"It is important to understand that chronic pain patients are not those suffering from transitory or easily treatable causes of pain," they wrote. "A lack of public understanding about the nature of pain therapy and overbearing actions of regulatory authorities have combined to impede access to pain treatment, deter physicians from practicing pain medicine, chill the legitimate prescription practices of physicians who do treat pain, and thereby deny patients in this county their constitutionally protected right to relief from unnecessary suffering."
SIX WITNESSES for the prosecution testified in the first two days of the trial, which is expected to last up to six weeks.
Assistant U.S. Attorney Gene Rossi introduced Horn and her 18-year-common-law husband Kevin L. Fuller, 42, as the prosecution's first two witnesses. Fuller, who first started seeing doctors following three knee surgeries in 1985, 1987 and 1991, sold multitudes of the OxyContin pills prescribed by Hurwitz to continue to support their drug habits.
"I had a lot of pain, but I exaggerated it, trying to get the drugs," Fuller said.
Fuller, who pled guilty to conspiracy to distribute OxyContin and was sentenced to 188 months in jail, first went to Hurwitz on Aug. 4, 1998, at Hurwitz's home office on Swinks Mill Road. He testified that he paid Hurwitz a $1,000 initiation fee that was required to be paid in cash, plus a monthly fee that Horn said cost $250.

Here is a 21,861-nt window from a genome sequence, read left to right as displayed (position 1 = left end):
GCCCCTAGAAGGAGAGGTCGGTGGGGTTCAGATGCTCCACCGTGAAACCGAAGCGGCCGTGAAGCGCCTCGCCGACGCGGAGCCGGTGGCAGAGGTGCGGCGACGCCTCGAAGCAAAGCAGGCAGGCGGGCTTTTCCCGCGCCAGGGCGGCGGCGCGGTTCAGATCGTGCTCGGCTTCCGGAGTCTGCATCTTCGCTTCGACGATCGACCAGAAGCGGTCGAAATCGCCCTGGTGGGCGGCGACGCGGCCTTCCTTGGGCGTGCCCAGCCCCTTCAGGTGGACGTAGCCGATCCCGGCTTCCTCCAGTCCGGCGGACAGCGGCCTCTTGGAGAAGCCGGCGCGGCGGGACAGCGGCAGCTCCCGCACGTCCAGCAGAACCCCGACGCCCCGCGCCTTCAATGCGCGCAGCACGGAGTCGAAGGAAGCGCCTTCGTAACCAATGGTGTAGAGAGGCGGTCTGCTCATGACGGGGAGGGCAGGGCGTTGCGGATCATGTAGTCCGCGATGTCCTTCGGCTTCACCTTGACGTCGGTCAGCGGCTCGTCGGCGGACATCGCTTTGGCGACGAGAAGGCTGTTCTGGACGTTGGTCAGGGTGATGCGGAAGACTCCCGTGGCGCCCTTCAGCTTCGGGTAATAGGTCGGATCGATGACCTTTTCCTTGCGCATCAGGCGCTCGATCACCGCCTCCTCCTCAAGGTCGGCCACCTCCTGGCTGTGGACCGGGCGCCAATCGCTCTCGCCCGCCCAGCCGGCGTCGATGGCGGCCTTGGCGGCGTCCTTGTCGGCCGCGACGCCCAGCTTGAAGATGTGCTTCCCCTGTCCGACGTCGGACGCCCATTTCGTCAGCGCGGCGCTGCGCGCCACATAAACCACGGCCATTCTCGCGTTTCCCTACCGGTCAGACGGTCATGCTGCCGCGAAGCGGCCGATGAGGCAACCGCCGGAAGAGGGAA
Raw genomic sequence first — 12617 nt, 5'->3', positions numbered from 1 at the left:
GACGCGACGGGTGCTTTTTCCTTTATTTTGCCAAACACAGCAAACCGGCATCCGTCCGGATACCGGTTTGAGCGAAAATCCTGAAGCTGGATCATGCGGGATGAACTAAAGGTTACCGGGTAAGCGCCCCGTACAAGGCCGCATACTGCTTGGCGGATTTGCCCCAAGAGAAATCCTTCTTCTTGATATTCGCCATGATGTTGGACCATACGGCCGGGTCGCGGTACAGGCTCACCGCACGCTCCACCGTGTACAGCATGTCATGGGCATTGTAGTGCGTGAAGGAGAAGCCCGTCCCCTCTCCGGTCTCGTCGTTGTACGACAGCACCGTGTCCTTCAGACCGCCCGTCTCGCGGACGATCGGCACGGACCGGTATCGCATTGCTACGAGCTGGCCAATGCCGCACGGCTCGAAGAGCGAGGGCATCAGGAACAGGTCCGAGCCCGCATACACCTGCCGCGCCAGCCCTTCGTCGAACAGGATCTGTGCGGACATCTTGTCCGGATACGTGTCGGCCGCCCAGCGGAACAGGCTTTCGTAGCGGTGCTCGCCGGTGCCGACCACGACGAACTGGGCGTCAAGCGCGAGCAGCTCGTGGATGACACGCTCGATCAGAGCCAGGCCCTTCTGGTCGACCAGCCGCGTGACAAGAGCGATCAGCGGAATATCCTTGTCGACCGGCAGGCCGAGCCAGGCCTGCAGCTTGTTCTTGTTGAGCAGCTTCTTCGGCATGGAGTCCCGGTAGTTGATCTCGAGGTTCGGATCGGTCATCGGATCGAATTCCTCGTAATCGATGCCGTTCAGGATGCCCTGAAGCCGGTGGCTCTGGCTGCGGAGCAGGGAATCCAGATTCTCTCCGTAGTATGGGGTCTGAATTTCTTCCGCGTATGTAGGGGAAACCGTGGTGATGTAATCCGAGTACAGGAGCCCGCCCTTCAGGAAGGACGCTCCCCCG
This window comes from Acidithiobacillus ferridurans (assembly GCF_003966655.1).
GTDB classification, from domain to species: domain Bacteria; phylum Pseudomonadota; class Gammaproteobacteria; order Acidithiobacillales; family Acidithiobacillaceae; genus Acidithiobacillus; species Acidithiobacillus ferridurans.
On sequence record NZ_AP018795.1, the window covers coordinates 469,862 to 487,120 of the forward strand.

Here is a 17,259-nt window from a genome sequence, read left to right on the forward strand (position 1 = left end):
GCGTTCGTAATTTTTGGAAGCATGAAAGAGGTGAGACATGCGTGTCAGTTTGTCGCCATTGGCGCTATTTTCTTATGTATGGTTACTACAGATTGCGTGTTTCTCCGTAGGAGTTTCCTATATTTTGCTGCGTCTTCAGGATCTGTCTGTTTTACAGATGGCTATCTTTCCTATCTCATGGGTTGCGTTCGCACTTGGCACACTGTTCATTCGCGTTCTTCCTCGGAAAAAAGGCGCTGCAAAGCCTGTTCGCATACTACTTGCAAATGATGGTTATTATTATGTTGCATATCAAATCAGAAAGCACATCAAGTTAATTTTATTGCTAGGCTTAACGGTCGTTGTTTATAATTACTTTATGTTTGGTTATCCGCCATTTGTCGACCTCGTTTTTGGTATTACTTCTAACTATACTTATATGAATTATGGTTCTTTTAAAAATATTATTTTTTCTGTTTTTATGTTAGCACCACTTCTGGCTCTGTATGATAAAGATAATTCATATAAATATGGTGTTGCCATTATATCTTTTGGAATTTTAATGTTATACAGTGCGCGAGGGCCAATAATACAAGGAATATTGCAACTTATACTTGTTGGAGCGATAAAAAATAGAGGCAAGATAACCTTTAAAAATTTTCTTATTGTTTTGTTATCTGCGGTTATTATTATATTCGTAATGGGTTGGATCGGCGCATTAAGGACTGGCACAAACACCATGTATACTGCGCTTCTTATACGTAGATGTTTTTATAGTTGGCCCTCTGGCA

"I heard he was 'The Man,' the doctor who would help you get what you need,"
Fuller said. "When you're a drug addict hooked on OxyContin, you try to get what you want."
Fuller testified that he made a $229,000 profit in a 50-day period from March 26, 2001, to April 30, 2001, by selling prescribed pills. "I paid my bills, bought me a nice bike, and bought a whole lot of crack," Fuller said.
But when cross-examined by Hallinan, Fuller admitted he had "played a lot of doctors" over the years to get OxyContin. Fuller called Hurwitz naive, but he also said the doctor was “his friend.”
"He was concerned about me and my wife," Fuller said. "Dr. Hurwitz is always concerned."
PAULA JANE FARMER, the prosecution's fifth witness, who testified Friday, said prescriptions for OxyContin and Dilaudid from Dr. Hurwitz to her husband, John Farmer, cost $40,000 a month to fill."We had to have more and more and more," said Farmer, 40, of Centreville, who was granted immunity for assisting the prosecution in its case. Her husband died in 2004 of an overdose; he was not under Hurwitz's care at the time.
During his opening statement, Hallinan called some of Hurwitz's patients "professional predators" who took advantage of Hurwitz's trust.
"It is the patient that hurts, the patient that suffers," Hallinan said,
"and protocols of medicine say listen to your patient.”